Paris agreement: World eyes 55-55 ‘double threshold’ for climate deal to take effect

Paris agreement: World eyes 55-55 ‘double threshold’ for climate deal to take effect
21 April 2016

The text of the historic global agreement thrashed out at the COP 21 UN climate talks in Paris last December opens for signature by states at a ceremony convened Friday by UN Secretary-General Ban Ki-moon in New York.

The UN said Monday “up to 155” countries will be represented at the signing ceremony, expected to include COP 21 host President Hollande of France and UNFCCC Executive Secretary Christiana Figueres. (Update: UNFCCC Thursday tweets that nearly 170 countries intend to sign.)

It marks “an important international push on the way to the agreement’s timely entry into force,” in the words of a statement earlier this month by the Bonn-based secretariat of the UN Framework Convention on Climate Change (UNFCCC).

“A country’s signature on the agreement initiates the critical domestic process, on which depends its final entry into force,” the UNFCCC statement added.

“This process takes many separate forms and can be rapid or lengthier, depending on each country’s domestic practices.

“The outcome may be countries’ instruments of ratification, acceptance, approval or accession.”

Legal instruments

The Chief of the Treaty Section of the UN Office of Legal Affairs, Santiago Villalpando explained that the New York event was not the last opportunity for states to sign: “The Paris agreement will remain open for one year until 21 April 2017.”

On what has to happen for the agreement to take effect, Villalpando said that after the signing a “double threshold” must be crossed: “The first [part] is that we need 55 ratifications, acceptances or approvals for the agreement to enter into force, [and] they need to come from states that represent 55 per cent of total greenhouse gas emissions.”

The agreement would then enter into force on the 30th day after this point, and states had actually deposited legal instruments with the UN; it was possible this could happen over the coming year, well ahead of the original intended start date in 2020.

UNFCCC legal specialists have released a detailed information note on the mechanics of implementation of the Paris agreement.

The agreement was described last year by Garry Conille, IFRC Under-Secretary General for Programmes and Operations, as a “critical milestone that shows an appropriate balance between climate change mitigation and adaptation.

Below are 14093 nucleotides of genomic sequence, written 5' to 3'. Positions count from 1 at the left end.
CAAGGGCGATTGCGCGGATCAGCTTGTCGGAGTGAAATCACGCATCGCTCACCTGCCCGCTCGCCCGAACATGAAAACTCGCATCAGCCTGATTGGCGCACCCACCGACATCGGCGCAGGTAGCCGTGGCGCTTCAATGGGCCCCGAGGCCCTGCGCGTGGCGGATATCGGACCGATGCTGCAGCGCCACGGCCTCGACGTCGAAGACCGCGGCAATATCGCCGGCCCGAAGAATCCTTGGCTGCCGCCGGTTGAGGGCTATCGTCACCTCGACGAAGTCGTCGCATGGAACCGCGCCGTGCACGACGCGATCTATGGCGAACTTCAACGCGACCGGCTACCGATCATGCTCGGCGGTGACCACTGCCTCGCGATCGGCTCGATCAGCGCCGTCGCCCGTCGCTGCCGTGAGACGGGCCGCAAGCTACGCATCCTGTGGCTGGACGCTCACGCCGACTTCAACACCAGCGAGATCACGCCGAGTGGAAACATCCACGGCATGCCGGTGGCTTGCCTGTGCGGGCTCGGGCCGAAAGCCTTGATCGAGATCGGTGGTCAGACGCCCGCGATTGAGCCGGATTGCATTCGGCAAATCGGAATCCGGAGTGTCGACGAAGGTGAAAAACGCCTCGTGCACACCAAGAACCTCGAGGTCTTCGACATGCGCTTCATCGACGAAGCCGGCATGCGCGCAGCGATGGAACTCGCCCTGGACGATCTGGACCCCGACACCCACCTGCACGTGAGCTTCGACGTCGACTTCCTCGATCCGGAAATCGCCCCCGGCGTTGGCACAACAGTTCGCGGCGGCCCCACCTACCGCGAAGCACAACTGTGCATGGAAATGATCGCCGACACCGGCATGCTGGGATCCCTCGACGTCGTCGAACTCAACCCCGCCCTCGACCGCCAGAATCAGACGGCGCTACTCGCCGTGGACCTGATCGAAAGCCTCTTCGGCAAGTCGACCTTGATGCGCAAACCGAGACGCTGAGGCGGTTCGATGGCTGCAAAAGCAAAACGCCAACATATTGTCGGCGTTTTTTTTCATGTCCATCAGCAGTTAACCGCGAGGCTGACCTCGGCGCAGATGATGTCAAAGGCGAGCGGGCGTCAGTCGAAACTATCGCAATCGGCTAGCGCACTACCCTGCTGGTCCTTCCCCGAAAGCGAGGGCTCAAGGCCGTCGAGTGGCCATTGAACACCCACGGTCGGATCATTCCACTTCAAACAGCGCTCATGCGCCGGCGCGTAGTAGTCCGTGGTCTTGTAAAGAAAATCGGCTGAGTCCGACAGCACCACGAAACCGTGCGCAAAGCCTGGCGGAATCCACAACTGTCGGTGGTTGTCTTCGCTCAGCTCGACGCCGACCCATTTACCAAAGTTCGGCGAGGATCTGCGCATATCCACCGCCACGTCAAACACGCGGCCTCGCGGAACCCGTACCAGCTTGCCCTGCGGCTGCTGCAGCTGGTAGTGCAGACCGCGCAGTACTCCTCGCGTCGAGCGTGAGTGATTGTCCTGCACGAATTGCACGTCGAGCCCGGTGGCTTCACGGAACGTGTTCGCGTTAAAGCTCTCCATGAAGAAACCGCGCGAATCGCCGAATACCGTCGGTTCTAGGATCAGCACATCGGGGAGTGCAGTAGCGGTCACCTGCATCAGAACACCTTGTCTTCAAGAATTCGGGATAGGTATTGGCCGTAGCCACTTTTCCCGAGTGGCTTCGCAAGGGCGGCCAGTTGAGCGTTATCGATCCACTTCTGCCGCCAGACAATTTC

“This agreement will need to be implemented with a view to placing the interests of the most vulnerable at its core.

“We need to invest in their resilience, help them to adapt to the inevitable impacts of climate change, and forestall future crises by promoting ambitious emissions reductions.”


Speaking in New York this week, Climate Centre Director Maarten van Aalst said there was “an important element of symbolism in the signing ceremony, but it has to grow into much more than just that.

“One critical element of the Paris agreement was the focus on ambitious climate action to drastically reduce greenhouse gas emissions and build resilience in the face of rising risks.

“This is why the IFRC is pledging its own One Billion Coalition for Resilience to the Paris process, as well as embracing the UN Secretary-General’s ‘Anticipate, Absorb, Reshape’ initiative to build resilience, especially for those in vulnerable coastal areas or facing droughts and floods.

“The Paris agreement is ambitious and implementation is not yet beyond doubt – we need to keep up the momentum even after this timely event in New York.

“And while these signatures are critical, we don’t have to wait to actually see all of them on paper – we can and must start acting on the global commitments without delay.”

This will be highlighted in Washington, DC shortly at Climate Action 2016 – another high-level event convened by Mr Ban, World Bank President Jim Yong Kim and others.

Red Cross Red Crescent programmes like Partners for Resilience and BRACED, meanwhile, are linking local solutions to aspirations embedded in the Paris agreement, while forecast-based financing is bridging the climate and humanitarian sectors in countries as far apart as BangladeshPeru and Uganda.

Several campaigns are now running on social media to support ratification of the #ParisAgreement, especially #Sign4Climate.

And in recognition of the link between climate and trees, the UNFCCC is calling on people all over the world to plant, hug, draw or photograph a tree through Friday and beyond to show support and solidarity with Paris.

Trees mean safety in Umauta, on Flores island, Indonesia, where this little boy lives and where an increasing area of unstable sloping land above the village is being cleared for cultivation, posing a landslide risk aggravated by rain. The whole village is now exposed to landslides, but some slopes were replanted as part of a Netherlands Red Cross risk-reduction programme to address climate impacts in Indonesia. (Library photo: Alex Wynter/NLRC)